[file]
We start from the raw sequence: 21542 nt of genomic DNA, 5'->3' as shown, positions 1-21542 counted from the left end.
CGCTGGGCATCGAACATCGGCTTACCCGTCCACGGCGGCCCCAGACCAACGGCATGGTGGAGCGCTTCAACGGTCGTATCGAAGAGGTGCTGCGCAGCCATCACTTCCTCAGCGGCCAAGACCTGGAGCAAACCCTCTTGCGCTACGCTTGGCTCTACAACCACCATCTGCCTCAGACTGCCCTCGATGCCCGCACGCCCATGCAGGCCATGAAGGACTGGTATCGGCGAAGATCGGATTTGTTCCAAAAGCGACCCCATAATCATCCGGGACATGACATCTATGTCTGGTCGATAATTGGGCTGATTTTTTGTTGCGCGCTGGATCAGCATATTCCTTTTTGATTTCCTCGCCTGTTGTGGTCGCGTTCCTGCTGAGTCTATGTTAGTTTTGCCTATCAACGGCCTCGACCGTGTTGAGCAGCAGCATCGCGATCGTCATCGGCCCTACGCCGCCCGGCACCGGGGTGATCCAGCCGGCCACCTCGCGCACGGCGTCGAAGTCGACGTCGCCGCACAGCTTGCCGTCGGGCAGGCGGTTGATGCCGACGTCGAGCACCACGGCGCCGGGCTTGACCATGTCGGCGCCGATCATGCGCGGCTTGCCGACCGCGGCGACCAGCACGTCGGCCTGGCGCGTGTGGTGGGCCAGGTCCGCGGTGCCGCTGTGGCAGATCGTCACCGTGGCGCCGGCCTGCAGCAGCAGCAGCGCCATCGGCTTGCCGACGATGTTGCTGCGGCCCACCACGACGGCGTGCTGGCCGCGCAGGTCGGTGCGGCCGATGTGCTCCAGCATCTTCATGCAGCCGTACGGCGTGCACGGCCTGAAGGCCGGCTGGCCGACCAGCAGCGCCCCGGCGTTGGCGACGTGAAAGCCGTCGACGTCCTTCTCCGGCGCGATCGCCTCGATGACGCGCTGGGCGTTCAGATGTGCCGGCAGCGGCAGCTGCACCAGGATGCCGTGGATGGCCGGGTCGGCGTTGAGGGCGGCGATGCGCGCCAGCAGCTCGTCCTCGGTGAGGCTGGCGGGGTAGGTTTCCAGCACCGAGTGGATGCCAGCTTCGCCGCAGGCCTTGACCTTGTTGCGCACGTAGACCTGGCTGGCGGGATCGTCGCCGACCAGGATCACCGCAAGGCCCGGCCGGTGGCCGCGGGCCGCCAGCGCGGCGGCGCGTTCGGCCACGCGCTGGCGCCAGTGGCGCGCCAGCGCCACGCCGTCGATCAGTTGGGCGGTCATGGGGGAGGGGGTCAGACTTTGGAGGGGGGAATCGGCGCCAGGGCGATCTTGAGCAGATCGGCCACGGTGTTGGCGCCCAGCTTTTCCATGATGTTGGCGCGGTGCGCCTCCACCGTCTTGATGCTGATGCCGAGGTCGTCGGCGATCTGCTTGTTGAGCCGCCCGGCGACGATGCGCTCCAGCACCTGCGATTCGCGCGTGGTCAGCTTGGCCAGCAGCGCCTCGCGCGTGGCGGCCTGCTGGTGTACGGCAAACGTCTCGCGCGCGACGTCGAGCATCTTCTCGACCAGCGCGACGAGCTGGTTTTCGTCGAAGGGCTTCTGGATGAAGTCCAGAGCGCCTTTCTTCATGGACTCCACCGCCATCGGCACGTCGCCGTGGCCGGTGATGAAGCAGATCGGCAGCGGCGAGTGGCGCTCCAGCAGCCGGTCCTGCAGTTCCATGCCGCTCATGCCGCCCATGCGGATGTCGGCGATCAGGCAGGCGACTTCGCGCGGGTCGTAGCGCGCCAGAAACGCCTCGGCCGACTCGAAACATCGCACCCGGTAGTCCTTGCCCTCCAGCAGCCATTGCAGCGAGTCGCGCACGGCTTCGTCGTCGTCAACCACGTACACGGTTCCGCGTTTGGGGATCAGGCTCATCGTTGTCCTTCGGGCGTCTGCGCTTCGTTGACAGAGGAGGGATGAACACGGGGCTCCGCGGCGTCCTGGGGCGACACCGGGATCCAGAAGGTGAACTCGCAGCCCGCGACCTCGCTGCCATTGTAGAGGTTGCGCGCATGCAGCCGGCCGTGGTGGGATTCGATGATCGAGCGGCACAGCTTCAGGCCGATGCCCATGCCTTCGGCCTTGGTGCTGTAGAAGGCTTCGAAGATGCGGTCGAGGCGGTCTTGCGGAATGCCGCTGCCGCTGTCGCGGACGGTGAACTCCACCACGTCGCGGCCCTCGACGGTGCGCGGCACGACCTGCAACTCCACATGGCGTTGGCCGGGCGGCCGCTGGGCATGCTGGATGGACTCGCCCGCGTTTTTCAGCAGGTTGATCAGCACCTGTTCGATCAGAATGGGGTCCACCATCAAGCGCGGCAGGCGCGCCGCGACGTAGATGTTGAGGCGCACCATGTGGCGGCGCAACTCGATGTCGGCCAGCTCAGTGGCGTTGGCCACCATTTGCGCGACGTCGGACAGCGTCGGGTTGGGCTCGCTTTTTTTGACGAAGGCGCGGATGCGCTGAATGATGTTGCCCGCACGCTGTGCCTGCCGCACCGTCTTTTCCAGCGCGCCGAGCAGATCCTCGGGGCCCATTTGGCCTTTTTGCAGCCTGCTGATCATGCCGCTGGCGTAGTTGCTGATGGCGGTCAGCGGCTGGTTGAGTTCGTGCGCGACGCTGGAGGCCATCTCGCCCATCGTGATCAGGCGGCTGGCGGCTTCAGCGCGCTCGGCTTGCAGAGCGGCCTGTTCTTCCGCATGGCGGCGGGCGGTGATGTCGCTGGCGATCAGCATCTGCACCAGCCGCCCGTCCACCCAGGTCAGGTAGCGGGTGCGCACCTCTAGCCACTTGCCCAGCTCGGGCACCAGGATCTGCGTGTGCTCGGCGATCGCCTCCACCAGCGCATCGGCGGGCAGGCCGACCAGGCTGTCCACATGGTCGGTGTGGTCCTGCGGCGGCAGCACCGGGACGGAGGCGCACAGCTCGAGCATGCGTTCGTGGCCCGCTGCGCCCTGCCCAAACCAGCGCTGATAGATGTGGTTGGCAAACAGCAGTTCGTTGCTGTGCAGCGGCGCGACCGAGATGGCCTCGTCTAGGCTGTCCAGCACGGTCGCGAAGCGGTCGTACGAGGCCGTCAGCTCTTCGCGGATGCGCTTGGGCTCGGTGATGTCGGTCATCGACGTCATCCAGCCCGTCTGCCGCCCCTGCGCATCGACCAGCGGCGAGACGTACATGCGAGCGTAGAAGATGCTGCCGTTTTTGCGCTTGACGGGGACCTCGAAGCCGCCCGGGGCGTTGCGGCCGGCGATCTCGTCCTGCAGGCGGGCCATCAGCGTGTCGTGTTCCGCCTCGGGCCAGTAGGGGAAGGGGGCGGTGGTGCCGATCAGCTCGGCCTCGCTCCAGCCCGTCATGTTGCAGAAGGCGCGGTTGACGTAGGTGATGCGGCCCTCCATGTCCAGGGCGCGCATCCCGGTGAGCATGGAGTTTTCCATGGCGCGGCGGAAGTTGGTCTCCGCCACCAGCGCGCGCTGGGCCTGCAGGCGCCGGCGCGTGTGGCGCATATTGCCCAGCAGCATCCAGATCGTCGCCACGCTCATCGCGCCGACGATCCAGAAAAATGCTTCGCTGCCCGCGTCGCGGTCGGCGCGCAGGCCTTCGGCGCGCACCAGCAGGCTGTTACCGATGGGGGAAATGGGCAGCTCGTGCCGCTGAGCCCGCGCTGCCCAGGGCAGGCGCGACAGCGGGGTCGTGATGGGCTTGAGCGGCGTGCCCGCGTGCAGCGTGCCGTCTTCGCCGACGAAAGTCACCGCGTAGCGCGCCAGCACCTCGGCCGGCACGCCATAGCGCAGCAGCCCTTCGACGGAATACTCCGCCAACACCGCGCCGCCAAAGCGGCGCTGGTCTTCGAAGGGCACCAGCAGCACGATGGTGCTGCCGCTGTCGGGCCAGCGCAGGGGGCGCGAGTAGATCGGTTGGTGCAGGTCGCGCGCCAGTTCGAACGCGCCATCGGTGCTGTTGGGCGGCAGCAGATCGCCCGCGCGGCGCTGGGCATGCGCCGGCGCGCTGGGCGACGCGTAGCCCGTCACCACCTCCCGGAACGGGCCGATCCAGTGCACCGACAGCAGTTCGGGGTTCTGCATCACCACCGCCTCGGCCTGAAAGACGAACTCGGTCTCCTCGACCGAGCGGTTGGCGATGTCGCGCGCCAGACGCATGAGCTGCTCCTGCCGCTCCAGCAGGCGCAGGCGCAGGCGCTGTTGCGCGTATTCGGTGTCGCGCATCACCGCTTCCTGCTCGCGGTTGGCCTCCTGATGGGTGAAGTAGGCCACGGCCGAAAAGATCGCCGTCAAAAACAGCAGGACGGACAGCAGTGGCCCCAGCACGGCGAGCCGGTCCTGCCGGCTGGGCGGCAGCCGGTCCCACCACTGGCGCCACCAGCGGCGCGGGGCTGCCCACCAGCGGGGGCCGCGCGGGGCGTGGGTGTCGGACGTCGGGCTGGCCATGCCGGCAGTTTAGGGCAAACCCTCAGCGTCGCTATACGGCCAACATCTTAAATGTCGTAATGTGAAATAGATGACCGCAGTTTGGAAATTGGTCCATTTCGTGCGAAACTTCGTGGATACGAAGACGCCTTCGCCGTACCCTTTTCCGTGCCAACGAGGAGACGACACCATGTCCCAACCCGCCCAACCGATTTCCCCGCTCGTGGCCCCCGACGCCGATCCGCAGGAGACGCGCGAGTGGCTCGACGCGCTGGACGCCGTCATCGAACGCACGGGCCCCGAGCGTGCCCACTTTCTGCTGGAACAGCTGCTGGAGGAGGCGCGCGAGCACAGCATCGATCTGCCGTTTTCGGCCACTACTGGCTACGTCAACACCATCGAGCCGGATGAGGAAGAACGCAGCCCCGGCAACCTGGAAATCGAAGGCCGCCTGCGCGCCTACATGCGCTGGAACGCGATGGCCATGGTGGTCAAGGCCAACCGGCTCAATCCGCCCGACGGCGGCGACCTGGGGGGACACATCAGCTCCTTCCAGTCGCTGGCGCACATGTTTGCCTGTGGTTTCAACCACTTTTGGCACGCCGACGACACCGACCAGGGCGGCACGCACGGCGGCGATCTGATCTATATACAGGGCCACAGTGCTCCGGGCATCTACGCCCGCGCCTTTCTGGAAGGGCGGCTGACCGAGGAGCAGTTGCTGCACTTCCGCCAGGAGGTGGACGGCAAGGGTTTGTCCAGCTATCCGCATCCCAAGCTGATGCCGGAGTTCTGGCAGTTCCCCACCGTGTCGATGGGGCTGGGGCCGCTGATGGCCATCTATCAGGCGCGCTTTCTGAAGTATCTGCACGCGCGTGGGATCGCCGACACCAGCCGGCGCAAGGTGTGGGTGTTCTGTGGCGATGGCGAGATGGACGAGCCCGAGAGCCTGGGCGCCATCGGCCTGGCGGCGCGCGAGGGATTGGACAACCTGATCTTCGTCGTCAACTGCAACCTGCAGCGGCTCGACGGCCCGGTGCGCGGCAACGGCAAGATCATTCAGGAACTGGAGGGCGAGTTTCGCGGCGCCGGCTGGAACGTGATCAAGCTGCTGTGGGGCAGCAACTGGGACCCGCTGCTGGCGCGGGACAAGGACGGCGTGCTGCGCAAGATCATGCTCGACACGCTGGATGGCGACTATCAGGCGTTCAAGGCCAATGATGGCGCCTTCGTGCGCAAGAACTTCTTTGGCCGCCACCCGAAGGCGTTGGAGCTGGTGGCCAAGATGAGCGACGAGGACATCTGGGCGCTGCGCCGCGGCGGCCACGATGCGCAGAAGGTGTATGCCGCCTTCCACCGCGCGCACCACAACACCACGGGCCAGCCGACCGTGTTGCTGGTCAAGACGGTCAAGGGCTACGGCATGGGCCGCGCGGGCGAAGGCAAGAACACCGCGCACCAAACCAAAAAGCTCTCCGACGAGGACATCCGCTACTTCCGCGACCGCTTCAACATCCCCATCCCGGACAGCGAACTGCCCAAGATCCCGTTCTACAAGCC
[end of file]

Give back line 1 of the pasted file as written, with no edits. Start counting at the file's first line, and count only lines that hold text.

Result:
We start from the raw sequence: 21542 nt of genomic DNA, 5'->3' as shown, positions 1-21542 counted from the left end.